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Kevin Chen Receives 2016 Henry Ford II Scholar Award


Applied Physics student Kevin Chen, mentored by Professor Harry Atwater, is a recipient of the 2016 Henry Ford II Scholar Award. During his first two years at Caltech he worked on the optical and electrical components of an ultra-efficient photovoltaic module in the Atwater lab. The Henry Ford II Scholar Award is funded under an endowment provided by the Ford Motor Company Fund. The award is made annually to engineering students with the best academic record at the end of the third year of undergraduate study.

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Engineering Nanodevices to Store Information the Quantum Way


Stevan Nadj-Perge, Assistant Professor of Applied Physics and Materials Science, is interested in creating a device that could harness the power of entangled particles within a usable technology. A large part of his research is focused on finding ways to store and process quantum information. Quantum information is very fragile and even the smallest amount of external noise messes up quantum states. There are various schemes that tackle this problem and postpone decoherence, but the one that he is most interested in involves Majorana fermions. Relatively recently theorists figured out how to engineer these particles in the lab. Nadj-Perge explains, “it turns out that, under certain conditions, when you combine certain materials and apply high magnetic fields at very cold temperatures, electrons will form a state that looks exactly as you would expect from Majorana fermions. Furthermore, such engineered states allow you to store quantum information in a way that postpones decoherence.” [Caltech story]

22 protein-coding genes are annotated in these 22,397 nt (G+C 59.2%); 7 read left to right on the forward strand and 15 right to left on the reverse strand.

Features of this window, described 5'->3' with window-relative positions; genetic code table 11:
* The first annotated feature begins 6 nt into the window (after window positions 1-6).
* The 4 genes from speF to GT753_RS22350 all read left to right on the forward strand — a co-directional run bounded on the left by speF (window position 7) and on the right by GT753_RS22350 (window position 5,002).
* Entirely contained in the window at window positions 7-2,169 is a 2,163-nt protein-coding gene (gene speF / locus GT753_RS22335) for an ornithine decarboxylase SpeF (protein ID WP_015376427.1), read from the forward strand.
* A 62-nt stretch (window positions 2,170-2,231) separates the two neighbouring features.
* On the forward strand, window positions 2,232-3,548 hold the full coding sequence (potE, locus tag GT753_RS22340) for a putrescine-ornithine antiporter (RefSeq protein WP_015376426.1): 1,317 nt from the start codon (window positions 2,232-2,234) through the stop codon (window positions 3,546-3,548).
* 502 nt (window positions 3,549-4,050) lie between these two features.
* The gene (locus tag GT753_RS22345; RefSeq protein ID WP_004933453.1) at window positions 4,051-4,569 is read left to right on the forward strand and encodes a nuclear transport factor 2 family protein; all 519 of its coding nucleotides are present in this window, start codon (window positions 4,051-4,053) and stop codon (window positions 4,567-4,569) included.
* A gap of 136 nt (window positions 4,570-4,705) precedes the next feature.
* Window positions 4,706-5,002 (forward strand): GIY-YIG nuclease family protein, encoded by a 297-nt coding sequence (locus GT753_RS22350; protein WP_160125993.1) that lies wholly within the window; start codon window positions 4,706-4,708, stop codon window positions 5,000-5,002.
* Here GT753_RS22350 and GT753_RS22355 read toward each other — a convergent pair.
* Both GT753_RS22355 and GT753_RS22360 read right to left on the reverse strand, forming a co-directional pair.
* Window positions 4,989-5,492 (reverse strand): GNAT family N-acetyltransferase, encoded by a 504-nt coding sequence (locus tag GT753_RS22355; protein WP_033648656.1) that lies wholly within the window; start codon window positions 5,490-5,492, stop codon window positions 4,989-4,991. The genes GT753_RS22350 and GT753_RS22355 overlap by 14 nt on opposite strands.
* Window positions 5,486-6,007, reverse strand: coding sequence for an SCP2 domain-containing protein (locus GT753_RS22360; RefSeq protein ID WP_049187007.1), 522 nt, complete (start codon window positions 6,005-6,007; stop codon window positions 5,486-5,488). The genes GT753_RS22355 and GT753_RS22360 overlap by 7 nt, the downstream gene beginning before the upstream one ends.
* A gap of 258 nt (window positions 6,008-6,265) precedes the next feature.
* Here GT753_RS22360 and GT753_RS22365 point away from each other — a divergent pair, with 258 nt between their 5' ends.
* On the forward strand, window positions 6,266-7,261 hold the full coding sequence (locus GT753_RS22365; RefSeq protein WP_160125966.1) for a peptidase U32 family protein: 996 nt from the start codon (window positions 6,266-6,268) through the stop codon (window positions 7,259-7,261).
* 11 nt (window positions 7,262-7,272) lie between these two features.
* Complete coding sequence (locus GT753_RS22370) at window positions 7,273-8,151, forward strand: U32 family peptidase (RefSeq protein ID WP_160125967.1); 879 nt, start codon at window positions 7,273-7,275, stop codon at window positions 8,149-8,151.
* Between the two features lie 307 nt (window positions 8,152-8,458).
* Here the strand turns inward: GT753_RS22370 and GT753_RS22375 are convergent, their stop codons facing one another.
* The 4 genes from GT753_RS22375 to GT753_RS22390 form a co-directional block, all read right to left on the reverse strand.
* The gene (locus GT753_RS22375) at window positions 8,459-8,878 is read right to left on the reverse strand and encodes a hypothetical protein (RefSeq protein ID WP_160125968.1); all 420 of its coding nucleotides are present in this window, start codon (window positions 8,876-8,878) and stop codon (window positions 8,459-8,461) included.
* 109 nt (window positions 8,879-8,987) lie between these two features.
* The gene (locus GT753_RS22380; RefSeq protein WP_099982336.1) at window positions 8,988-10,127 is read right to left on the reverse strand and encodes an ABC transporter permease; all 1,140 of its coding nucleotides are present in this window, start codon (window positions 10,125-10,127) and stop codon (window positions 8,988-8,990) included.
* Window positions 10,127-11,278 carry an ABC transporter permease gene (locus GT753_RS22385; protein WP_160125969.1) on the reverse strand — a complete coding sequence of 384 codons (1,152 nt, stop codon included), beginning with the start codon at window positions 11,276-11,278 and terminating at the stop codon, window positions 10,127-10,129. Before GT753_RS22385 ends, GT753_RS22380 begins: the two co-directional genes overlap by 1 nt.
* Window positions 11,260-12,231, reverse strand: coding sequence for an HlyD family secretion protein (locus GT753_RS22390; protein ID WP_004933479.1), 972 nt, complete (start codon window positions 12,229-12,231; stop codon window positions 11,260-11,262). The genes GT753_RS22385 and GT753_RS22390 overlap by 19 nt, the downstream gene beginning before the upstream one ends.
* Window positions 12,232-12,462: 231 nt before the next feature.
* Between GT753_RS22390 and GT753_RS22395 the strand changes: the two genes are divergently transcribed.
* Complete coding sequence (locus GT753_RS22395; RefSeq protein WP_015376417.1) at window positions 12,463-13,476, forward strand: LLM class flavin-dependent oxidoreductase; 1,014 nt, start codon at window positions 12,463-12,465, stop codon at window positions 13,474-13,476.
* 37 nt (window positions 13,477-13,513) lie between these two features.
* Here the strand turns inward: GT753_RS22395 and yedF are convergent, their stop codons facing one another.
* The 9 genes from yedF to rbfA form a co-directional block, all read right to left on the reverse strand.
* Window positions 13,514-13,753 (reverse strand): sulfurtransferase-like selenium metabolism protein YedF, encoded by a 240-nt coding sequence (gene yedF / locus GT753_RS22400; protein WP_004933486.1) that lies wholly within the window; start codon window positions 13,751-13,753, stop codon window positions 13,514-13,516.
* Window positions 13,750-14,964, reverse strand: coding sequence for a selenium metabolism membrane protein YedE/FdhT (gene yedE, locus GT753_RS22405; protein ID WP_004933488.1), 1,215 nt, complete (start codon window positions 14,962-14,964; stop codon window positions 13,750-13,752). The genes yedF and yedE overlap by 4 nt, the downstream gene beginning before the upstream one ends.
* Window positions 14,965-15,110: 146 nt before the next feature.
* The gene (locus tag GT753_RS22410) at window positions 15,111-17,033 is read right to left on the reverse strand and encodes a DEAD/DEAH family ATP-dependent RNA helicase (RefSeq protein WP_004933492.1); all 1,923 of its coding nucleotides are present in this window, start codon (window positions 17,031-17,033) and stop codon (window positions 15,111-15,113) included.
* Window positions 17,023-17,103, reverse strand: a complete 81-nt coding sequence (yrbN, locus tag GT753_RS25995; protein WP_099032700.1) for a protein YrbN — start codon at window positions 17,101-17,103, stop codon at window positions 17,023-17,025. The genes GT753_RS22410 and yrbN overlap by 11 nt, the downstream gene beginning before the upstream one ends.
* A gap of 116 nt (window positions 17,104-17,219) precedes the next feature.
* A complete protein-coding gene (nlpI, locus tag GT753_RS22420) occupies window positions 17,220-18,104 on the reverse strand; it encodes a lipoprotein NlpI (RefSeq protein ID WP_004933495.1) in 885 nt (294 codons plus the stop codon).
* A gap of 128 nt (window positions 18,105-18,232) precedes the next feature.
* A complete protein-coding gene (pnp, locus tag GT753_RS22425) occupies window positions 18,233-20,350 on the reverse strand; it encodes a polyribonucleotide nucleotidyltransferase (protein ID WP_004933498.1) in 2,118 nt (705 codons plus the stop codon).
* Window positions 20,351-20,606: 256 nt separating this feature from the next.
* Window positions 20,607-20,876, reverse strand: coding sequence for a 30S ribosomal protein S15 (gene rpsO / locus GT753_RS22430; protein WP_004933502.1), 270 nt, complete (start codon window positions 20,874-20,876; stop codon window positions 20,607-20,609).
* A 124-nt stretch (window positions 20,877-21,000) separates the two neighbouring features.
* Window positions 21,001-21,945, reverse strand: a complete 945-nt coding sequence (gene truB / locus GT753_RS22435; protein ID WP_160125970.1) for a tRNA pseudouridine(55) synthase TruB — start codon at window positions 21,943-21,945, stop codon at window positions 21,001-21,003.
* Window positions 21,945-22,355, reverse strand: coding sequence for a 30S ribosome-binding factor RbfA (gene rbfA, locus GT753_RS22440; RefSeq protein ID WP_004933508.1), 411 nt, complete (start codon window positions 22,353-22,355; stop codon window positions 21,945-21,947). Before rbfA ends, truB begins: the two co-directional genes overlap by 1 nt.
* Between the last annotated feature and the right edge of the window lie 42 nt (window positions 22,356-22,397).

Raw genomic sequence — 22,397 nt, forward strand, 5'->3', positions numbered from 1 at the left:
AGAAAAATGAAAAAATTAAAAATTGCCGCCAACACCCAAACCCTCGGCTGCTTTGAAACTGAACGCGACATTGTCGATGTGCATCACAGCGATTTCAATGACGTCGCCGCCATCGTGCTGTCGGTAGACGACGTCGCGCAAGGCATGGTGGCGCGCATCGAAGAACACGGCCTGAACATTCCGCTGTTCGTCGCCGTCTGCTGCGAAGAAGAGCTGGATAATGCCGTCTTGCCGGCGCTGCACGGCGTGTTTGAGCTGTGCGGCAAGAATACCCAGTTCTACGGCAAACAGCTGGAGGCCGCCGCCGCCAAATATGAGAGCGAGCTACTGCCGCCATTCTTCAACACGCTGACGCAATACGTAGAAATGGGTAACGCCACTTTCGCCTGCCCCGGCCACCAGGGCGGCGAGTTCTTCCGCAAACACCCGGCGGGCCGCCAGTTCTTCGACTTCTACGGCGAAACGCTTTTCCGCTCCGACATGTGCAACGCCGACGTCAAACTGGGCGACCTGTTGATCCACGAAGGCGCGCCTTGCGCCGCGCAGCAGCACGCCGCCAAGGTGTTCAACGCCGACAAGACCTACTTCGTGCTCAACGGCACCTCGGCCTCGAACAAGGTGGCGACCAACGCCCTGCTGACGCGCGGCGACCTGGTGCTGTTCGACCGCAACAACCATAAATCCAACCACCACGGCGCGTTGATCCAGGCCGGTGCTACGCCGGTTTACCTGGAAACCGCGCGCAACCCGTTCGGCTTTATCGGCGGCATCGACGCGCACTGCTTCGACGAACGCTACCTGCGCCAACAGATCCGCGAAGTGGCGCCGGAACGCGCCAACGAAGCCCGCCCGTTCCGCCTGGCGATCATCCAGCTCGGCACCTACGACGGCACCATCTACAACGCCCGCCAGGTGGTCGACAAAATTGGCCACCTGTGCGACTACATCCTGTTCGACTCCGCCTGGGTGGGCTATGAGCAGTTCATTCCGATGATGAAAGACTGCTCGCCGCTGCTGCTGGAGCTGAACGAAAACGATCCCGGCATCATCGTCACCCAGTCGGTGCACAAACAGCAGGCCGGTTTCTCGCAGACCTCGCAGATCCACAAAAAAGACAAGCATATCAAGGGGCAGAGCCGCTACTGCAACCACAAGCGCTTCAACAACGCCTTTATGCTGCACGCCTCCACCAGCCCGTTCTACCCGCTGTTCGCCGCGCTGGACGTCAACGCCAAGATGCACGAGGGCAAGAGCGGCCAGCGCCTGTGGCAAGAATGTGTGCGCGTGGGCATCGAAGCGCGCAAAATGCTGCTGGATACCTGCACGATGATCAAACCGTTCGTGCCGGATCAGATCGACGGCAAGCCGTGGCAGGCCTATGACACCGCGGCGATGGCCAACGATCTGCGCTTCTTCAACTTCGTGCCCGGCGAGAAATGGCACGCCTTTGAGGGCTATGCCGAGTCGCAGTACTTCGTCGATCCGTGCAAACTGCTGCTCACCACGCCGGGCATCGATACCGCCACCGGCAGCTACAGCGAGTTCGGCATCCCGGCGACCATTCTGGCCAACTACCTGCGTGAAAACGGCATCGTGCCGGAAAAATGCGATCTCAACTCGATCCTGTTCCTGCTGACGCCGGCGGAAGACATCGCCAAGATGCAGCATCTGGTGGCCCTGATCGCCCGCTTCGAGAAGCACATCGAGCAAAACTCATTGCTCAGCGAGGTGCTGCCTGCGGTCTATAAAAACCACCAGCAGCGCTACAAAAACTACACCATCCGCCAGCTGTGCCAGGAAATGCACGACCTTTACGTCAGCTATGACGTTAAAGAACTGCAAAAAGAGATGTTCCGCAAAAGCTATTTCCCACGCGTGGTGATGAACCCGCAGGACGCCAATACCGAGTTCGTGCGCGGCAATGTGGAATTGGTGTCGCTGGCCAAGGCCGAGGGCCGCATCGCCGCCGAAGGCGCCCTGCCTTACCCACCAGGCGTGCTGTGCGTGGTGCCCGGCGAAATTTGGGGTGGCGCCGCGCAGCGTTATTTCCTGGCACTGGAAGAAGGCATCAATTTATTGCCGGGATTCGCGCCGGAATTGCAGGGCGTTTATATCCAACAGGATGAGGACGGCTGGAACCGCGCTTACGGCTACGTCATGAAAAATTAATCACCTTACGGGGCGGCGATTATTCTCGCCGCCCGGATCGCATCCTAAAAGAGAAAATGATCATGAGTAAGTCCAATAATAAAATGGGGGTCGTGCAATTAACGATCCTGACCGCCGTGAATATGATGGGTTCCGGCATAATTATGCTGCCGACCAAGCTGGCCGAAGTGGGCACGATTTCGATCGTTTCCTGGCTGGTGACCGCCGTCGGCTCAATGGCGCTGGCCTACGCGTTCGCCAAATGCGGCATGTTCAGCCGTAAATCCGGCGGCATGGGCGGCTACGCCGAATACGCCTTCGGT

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Professor Atwater Receives James King Jr. Award


Harry A. Atwater, Jr., Howard Hughes Professor of Applied Physics and Materials Science as well as the Director of the Joint Center for Artificial Photosynthesis, is the 2016 recipient of the James King Jr. Award. The award is given annual by the Caltech Center for Diversity to an individual who stands out as a strong supporter of diversity. Professor Atwater received several nominations which recognized “his commitment to recruiting, training, and encouraging female scientists to join and thrive in his research group.” One of his nominators wrote, “He has stood up for his female students when they have faced gender-biased behavior from others, and is a true advocate for all his students.” Another nominator stated that he “is a glowing example of how supportive faculty members can be in advisory roles.” Professor Atwater’s “efforts have long term positive effects for combating gender imbalances in academia.”

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Department of Applied Physics and Materials Science